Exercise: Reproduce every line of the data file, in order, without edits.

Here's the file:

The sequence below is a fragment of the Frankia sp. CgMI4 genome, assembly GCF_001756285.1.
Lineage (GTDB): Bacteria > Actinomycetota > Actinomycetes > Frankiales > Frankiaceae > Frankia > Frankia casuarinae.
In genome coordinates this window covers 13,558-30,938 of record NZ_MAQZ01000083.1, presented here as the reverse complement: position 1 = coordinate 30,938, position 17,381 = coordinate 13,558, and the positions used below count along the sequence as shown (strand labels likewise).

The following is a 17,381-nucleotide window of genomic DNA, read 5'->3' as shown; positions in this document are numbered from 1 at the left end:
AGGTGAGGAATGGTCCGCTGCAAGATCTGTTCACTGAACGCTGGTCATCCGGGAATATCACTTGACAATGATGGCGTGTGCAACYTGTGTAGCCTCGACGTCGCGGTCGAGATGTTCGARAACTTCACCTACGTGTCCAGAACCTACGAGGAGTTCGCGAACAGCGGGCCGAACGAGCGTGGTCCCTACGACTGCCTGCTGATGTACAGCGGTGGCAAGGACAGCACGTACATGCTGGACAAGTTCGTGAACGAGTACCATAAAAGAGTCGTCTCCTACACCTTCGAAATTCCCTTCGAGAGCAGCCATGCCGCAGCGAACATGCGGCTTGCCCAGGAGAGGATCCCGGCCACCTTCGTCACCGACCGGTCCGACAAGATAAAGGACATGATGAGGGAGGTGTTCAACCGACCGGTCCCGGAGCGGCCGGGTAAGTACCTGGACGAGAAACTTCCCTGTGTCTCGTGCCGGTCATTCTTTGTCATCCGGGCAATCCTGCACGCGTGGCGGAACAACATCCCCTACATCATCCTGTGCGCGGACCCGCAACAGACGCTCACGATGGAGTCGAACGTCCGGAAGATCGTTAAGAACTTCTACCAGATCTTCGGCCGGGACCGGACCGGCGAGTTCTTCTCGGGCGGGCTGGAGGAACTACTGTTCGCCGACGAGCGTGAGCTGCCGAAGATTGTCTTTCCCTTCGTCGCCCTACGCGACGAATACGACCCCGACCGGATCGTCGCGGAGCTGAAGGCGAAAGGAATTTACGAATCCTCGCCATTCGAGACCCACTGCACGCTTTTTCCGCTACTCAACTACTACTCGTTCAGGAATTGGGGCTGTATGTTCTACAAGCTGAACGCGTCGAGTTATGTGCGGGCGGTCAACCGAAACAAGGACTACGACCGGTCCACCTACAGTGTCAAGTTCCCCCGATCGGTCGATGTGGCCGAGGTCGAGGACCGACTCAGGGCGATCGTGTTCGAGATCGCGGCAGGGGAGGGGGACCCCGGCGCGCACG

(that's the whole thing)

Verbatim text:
The sequence below is a fragment of the Frankia sp. CgMI4 genome, assembly GCF_001756285.1.
Lineage (GTDB): Bacteria > Actinomycetota > Actinomycetes > Frankiales > Frankiaceae > Frankia > Frankia casuarinae.
In genome coordinates this window covers 13,558-30,938 of record NZ_MAQZ01000083.1, presented here as the reverse complement: position 1 = coordinate 30,938, position 17,381 = coordinate 13,558, and the positions used below count along the sequence as shown (strand labels likewise).

The following is a 17,381-nucleotide window of genomic DNA, read 5'->3' as shown; positions in this document are numbered from 1 at the left end:
AGGTGAGGAATGGTCCGCTGCAAGATCTGTTCACTGAACGCTGGTCATCCGGGAATATCACTTGACAATGATGGCGTGTGCAACYTGTGTAGCCTCGACGTCGCGGTCGAGATGTTCGARAACTTCACCTACGTGTCCAGAACCTACGAGGAGTTCGCGAACAGCGGGCCGAACGAGCGTGGTCCCTACGACTGCCTGCTGATGTACAGCGGTGGCAAGGACAGCACGTACATGCTGGACAAGTTCGTGAACGAGTACCATAAAAGAGTCGTCTCCTACACCTTCGAAATTCCCTTCGAGAGCAGCCATGCCGCAGCGAACATGCGGCTTGCCCAGGAGAGGATCCCGGCCACCTTCGTCACCGACCGGTCCGACAAGATAAAGGACATGATGAGGGAGGTGTTCAACCGACCGGTCCCGGAGCGGCCGGGTAAGTACCTGGACGAGAAACTTCCCTGTGTCTCGTGCCGGTCATTCTTTGTCATCCGGGCAATCCTGCACGCGTGGCGGAACAACATCCCCTACATCATCCTGTGCGCGGACCCGCAACAGACGCTCACGATGGAGTCGAACGTCCGGAAGATCGTTAAGAACTTCTACCAGATCTTCGGCCGGGACCGGACCGGCGAGTTCTTCTCGGGCGGGCTGGAGGAACTACTGTTCGCCGACGAGCGTGAGCTGCCGAAGATTGTCTTTCCCTTCGTCGCCCTACGCGACGAATACGACCCCGACCGGATCGTCGCGGAGCTGAAGGCGAAAGGAATTTACGAATCCTCGCCATTCGAGACCCACTGCACGCTTTTTCCGCTACTCAACTACTACTCGTTCAGGAATTGGGGCTGTATGTTCTACAAGCTGAACGCGTCGAGTTATGTGCGGGCGGTCAACCGAAACAAGGACTACGACCGGTCCACCTACAGTGTCAAGTTCCCCCGATCGGTCGATGTGGCCGAGGTCGAGGACCGACTCAGGGCGATCGTGTTCGAGATCGCGGCAGGGGAGGGGGACCCCGGCGCGCACG